Wednesday, April 13, 2022
Evaluating the Pink Tax and Other Tropes as Strategies for Law Reform and Policy Making
Bridget J. Crawford, Pink Tax and Other Tropes, Yale J. Law & Feminism (forthcoming)
Law reform advocates should be strategic in deploying tax tropes. Through an examination of five common tax phrases—the “nanny tax,” “death tax,” “soda tax,” “Black tax,” and “pink tax”—this Article demonstrates that tax rhetoric is more likely to influence law when used to describe specific economic injustices resulting from actual government duties, as opposed to figurative "taxes" in the form of other real-life burdens or differences. Slogans describing figurative taxes are less likely to influence law and human behavior, even if they have descriptive force in both popular and academic literature as a short-hand for group-based disparities. This Article catalogues and evaluates what makes for effective tax talk, in terms of impact on both the law and day-to-day actions on the ground. With this roadmap, lawyers, policy makers and others will be able make more forceful and precise tax-based arguments aimed at reforming the law and changing human behavior.
This Article makes three principal claims—one descriptive, one empirical, and one normative.
The Article first develops a taxonomy of tax phrases, based on the object of critique. The classification distinguishes between criticisms of compulsory formal levies, on the one hand, and burdens or oppressions that are akin to taxes, on the other. The taxonomy also notes some differences among tax tropes based on their linguistic form. Some phrases deploy a single word modifier for “tax” (like “nanny,” “death,” or “soda”) to signify a larger relationship, event, or transaction that is subject to taxation. Other phrases use a single-word modifier for “tax” (like “Black” or “pink”) that is strongly associated with the persons subject to taxation.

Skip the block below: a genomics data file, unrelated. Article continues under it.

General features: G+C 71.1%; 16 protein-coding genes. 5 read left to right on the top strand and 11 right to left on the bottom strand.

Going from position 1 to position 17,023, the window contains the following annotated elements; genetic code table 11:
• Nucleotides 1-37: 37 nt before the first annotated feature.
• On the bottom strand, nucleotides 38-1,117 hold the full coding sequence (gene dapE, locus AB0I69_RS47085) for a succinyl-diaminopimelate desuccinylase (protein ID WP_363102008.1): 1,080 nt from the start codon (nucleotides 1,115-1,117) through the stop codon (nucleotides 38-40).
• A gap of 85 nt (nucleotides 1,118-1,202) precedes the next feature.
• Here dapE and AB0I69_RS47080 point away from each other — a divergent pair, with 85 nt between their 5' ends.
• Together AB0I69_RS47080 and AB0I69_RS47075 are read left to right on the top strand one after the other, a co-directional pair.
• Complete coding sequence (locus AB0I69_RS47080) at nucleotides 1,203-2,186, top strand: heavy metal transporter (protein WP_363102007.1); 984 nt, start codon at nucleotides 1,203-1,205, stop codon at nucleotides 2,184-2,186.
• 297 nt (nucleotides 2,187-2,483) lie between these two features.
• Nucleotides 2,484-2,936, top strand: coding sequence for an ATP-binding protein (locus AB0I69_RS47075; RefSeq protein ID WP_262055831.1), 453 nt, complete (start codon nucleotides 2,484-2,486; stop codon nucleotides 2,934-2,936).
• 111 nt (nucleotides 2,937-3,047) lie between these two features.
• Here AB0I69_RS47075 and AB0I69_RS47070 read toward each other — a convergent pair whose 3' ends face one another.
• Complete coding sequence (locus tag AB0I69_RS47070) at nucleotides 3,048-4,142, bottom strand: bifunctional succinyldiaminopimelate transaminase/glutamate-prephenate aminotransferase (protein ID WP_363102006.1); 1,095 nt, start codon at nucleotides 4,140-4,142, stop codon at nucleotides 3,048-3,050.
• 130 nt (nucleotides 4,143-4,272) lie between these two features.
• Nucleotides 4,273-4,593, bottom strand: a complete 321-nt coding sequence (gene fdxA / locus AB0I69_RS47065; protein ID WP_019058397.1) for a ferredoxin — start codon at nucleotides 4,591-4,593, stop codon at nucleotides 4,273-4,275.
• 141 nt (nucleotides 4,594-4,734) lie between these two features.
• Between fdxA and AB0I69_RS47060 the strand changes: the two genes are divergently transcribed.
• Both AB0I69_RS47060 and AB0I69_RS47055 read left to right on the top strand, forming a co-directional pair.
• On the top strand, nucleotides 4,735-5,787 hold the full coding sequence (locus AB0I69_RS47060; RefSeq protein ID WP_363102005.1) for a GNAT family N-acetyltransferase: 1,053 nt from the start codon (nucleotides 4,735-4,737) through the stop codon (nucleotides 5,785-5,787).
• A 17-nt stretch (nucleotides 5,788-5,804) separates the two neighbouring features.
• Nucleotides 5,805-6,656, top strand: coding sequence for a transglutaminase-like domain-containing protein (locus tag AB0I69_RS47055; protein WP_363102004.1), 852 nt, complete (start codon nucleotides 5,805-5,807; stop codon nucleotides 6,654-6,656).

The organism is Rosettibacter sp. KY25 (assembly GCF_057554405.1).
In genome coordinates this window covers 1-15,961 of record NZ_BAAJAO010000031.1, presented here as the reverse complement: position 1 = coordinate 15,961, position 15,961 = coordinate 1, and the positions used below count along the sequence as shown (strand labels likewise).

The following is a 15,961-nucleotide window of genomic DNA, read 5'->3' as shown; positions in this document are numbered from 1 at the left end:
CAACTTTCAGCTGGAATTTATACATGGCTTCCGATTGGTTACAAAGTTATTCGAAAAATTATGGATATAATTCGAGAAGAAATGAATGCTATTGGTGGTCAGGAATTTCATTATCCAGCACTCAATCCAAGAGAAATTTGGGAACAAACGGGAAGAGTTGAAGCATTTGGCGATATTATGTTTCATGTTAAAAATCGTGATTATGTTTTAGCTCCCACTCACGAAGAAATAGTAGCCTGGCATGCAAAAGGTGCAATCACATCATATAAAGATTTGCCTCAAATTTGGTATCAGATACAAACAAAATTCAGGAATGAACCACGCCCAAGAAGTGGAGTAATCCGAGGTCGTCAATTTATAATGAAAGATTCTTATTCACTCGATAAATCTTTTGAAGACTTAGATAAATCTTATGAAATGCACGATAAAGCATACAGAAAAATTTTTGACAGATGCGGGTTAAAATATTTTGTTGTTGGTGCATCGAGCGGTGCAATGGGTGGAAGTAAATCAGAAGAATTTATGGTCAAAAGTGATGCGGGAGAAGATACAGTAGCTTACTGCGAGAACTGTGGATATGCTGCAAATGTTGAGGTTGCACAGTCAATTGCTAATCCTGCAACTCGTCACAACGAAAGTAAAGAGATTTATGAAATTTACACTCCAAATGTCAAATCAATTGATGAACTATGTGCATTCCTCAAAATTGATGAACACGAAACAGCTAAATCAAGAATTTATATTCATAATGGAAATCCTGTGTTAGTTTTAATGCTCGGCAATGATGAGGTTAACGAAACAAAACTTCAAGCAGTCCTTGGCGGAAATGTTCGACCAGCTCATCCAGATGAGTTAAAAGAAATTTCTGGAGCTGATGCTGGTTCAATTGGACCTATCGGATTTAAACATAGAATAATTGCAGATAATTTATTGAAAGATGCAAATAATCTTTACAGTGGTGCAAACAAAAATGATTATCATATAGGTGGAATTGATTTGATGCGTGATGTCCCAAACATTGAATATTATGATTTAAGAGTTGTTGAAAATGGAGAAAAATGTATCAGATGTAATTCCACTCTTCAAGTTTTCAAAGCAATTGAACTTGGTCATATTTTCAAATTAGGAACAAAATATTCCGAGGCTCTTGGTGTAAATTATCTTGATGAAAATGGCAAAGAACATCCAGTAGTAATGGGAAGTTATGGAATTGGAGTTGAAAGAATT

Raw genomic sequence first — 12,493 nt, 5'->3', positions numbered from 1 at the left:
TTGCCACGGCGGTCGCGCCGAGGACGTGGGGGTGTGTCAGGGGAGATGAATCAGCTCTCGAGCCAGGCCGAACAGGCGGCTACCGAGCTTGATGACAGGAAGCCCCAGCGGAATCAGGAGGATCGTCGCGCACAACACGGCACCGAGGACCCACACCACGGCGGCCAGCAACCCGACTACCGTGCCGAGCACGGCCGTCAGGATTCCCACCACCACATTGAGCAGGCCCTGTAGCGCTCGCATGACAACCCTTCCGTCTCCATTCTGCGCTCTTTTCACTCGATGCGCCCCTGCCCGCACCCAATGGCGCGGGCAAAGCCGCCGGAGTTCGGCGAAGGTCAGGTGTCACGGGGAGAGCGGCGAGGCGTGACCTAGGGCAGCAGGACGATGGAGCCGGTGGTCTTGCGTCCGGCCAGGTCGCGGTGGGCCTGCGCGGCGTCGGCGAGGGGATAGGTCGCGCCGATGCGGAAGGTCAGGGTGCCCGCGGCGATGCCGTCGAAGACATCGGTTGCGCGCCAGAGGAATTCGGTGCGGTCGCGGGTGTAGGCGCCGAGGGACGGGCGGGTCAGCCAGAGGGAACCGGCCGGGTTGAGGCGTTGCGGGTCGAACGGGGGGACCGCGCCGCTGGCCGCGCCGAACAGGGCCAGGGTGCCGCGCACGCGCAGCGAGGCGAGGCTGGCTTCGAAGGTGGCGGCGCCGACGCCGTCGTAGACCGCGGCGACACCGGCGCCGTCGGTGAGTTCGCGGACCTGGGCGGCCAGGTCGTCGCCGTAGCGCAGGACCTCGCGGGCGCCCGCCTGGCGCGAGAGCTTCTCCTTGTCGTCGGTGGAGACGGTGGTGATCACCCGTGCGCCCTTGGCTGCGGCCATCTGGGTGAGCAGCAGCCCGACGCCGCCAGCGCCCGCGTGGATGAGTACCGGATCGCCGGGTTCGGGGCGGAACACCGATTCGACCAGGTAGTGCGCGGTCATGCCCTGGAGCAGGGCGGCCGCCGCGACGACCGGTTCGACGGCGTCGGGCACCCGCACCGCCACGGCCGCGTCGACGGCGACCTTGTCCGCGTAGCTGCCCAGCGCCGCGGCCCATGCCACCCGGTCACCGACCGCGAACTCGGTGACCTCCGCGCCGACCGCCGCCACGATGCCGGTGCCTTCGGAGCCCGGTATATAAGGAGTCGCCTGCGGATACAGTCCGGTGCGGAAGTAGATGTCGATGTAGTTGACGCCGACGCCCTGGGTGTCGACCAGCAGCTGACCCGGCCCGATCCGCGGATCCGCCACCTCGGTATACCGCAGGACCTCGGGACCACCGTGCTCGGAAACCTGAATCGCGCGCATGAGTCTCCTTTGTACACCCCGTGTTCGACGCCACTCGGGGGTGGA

The Article next engages in a content analysis of multiple data sets of printed popular and scholarly literature to compare the relative “success” of the phrases “nanny tax,” “death tax,” “soda tax,” “Black tax,” and “pink tax” in terms of frequency of use, links to legal reform, and impacts on taxpayer behavior. The resulting preliminary hypothesis is that tax tropes that deploy suggestive modifiers to describe literal taxes are more effective than those that allude to identity axes associated with figurative taxes.
Given the particular variability of the “pink tax” trope, the Article turns to normative recommendations for how gender equality advocates might rethink use of that phrase in particular. The “pink tax” is useful as an overarching description of related manifestations of gender inequality: the gender wage gap, gender-based pricing differences in consumer goods or services, disproportionate expenses incurred by a large portion of the population for safe travel or to maintain stereotypically “feminine” appearances, and unequal time burdens experienced by those responsible for households or caregiving. But only one manifestation of the “pink tax,” as a description for the state sales tax on menstrual products, has been well served by a tax shorthand phrase. “Tampon tax” talk has fueled litigation and advocacy efforts; it has led to sales tax reform in least ten jurisdictions, with more states expected to follow. Indeed, “pink tax” rhetoric describing figurative taxes might not, on its own, lead directly to legal change. For that reason, at least when arguing for law reform, gender equality advocates should not over-rely on “pink tax” talk and figurative tax tropes.